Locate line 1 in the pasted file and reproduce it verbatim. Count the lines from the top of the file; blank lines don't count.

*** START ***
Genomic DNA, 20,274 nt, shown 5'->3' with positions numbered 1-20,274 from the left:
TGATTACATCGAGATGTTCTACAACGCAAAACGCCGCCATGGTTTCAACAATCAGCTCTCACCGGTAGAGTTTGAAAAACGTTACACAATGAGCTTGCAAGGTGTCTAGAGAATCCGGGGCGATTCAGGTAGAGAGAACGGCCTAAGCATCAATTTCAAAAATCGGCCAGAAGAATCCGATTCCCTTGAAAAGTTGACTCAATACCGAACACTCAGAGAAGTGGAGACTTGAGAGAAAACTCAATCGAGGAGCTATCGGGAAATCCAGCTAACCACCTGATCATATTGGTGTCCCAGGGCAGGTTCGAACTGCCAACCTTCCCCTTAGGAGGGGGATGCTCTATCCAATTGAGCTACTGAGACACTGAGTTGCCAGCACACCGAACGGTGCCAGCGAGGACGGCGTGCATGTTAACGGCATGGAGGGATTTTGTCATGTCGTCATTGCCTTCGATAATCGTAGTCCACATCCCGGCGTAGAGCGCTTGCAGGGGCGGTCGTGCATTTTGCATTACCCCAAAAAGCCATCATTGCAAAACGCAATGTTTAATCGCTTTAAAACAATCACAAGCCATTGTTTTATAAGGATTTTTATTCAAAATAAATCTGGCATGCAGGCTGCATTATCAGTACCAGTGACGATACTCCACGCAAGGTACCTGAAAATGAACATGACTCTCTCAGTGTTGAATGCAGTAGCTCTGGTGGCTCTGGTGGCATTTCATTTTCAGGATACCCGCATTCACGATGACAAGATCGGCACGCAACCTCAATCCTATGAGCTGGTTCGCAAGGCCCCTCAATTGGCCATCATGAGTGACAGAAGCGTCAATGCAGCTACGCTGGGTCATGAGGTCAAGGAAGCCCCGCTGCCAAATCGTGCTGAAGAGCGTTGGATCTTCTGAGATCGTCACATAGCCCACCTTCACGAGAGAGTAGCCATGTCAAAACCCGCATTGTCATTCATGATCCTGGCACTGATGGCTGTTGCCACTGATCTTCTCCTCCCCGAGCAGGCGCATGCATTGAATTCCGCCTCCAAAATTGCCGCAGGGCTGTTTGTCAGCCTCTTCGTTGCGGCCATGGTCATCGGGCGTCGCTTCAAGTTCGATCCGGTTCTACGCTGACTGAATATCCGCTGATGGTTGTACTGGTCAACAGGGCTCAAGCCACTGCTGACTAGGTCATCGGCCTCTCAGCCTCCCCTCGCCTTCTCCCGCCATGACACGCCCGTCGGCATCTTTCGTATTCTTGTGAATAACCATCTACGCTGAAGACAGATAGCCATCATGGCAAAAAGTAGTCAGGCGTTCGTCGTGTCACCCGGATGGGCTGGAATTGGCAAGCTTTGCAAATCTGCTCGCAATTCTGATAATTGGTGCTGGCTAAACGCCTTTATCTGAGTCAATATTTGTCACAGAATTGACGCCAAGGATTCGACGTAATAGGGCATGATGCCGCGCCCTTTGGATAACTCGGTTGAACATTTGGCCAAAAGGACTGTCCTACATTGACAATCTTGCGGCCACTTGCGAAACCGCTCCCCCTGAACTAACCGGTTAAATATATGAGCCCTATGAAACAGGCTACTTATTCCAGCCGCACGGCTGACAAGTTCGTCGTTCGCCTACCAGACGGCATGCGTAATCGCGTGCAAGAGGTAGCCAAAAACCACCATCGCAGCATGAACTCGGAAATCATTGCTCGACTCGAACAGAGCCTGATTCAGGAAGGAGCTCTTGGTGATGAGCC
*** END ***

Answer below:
Genomic DNA, 20,274 nt, shown 5'->3' with positions numbered 1-20,274 from the left: